I know someone who can read, Nea, Nea, I know someone who can read, oh, Linnea love!
Linnea has been wanting to be able to read (as distinct from wanting to learn to read) for some time. But nothing I did to help her seemed to help. Then I discovered the pleasant but unchallenging Peter and Jane ladybird books and she was much less reluctant. Now we are doing a little bit day by day and she is definitely getting it.
She feels badly when she can't do it, when she isn't completely certain that she knows a word. She whispers them, or says them without breath in her voice so the word is inaudible. But as she gains confidence, using these books where she doesn't care about the story or what the book actually has to say, she is delighted with herself.
It is also possible that my good opinion no longer counts for nothing, but I'm reserving judgment on that; that really would be a sea-change.
But my first born daughter has discovered that her ability to read is a skill she can hone and improve, and she's taking pride in it.
Most of the advice says one should give children interesting texts to learn from, thing which are worth reading. This was entirely the wrong tactic with my daughter - it raised the stakes too high. She'd like to practice on books she doesn't otherwise care about, books without story or plot, which are no more interesting the first time than the fiftieth.
Enter "Peter and Jane."
I quite like Peter and Jane. They don't ask much, they have a fairish balance of usually-gendered activities, there's a black-skinned baby doll, they seem like real children.
But the books are boring. That's exactly what we need.
The other day, my eldest daughter, who usually doesn't want anything at all, ever, handed me Roald Dahl's James and the Giant Peach and asked me to read it. We read the first thirteen chapters non-stop.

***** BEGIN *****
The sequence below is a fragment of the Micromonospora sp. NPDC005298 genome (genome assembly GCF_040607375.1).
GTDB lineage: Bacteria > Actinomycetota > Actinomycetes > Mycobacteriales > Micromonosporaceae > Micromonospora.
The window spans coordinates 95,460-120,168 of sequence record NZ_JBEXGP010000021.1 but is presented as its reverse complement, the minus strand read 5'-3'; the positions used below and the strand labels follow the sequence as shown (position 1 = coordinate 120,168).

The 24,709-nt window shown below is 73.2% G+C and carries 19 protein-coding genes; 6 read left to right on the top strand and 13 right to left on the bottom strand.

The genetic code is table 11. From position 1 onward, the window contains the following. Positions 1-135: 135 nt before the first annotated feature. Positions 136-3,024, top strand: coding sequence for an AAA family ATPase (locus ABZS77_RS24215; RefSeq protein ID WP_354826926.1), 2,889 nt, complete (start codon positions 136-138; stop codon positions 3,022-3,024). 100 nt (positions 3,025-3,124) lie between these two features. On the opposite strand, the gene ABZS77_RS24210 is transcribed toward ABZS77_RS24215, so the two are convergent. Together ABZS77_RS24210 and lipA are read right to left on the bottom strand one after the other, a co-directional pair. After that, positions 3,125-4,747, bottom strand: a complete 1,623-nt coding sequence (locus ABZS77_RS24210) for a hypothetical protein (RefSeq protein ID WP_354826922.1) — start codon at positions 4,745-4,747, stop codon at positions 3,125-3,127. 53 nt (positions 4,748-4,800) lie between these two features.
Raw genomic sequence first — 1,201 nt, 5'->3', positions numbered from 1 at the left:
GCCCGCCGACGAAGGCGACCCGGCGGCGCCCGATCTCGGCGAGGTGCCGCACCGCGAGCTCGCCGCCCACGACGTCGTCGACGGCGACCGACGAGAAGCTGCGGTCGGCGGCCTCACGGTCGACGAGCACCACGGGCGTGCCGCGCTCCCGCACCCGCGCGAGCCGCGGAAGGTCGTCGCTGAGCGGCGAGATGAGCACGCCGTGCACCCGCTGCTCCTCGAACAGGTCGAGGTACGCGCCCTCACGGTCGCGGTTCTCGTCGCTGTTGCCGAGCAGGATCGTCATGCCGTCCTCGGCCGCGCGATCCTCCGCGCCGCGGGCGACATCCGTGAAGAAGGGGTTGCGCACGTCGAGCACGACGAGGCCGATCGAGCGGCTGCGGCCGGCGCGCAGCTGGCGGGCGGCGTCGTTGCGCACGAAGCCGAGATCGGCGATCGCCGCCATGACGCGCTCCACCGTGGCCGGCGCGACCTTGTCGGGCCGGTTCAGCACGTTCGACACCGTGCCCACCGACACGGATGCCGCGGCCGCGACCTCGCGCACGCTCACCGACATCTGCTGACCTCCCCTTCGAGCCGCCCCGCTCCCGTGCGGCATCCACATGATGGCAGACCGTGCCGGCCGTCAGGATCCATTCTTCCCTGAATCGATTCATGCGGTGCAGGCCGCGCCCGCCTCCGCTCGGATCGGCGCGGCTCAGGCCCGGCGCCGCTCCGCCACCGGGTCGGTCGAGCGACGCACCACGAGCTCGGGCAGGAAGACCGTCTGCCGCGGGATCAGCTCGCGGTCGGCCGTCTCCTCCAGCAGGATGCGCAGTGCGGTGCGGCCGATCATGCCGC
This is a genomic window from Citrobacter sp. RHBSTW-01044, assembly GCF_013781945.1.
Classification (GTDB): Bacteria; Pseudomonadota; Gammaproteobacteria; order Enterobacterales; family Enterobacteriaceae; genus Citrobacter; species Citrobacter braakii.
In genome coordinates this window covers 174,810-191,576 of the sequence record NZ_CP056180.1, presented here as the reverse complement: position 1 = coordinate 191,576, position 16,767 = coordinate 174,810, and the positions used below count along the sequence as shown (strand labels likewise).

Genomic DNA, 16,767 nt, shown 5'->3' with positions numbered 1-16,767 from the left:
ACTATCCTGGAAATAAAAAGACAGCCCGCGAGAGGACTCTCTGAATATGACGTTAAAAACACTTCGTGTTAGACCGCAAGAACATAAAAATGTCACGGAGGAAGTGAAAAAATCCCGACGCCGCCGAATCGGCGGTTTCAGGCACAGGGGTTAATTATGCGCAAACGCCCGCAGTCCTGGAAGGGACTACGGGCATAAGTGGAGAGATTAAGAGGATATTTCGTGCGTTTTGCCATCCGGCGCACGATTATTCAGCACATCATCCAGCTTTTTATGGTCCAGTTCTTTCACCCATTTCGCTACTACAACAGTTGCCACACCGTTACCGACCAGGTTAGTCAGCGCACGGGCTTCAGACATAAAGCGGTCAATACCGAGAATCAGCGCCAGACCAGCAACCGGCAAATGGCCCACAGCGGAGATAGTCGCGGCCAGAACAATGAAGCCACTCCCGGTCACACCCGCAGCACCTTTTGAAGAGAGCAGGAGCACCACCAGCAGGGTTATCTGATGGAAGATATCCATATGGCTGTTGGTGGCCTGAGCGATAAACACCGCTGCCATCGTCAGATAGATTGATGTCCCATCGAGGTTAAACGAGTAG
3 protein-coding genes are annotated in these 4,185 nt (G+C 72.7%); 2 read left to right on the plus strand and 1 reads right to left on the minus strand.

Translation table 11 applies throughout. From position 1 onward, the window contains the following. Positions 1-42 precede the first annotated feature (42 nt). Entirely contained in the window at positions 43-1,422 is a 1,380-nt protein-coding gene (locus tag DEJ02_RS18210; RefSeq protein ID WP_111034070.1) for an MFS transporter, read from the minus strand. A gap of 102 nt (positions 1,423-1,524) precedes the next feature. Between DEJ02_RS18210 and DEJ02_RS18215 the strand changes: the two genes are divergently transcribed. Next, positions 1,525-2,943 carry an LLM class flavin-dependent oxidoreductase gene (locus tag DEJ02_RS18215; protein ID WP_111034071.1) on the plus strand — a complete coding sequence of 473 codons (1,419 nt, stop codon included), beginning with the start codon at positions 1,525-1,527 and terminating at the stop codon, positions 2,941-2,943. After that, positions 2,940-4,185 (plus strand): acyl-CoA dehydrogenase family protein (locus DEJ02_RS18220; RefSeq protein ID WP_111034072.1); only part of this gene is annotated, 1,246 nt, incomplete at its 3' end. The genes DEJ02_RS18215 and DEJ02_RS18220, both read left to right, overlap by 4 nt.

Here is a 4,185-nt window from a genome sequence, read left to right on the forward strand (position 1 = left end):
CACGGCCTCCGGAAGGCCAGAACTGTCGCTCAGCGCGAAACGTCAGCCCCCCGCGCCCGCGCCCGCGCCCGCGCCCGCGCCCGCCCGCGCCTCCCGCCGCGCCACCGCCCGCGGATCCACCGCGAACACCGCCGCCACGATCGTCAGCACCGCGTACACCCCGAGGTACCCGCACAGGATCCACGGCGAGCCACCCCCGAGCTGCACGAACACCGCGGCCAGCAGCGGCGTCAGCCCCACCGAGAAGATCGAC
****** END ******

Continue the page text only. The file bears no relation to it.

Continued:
She was devastated, but didn't want me to stop. The protagonist's parents died when he was four (essential starting point for all children's literature, getting rid of the parents) and her face froze up a bit. Then the aunts were cruel to him and she cried. Eventually she couldn't speak or finish eating her banana and tears ran down her face and I had my arms around her as I read, but she didn't want me to stop and so I continued.
We reached the point where he's inside the peach and realises that he's now in the company of friends, and that's where we stopped.
Later, she asked, "It's not true, is it?"
She didn't mean the talking insects. She meant the cruelty. Since then she has refused to let me read the book, even now all the scary parts are over and it's just the nice parts. She's very very thoughtful on the topic of aunts (she has five lovely aunts and a several very nice great-aunts too).
I'm going to suggest we all watch the DVD tomorrow, instead. It can't possibly be as scary as what happened inside her head when I read the book to her, and it might help reframe it all in a more digestible way, so that we can finish reading the book and move on. Some children like Dr Who. She is afraid that he is lonely, and doesn't like to look at the monster masks in Waterstone's bookshop. Actual moments of peril just about finish her off.
And television violence upsets her, too.
I wonder sometimes whether I should try to desensitise her, but I don't think so, really; I think I should, at this stage, protect her. She does ok now with promises that the hero of the piece really will be ok in the end. But she hates seeing headlice washed down the plughole, because they might get lost in the dark down there.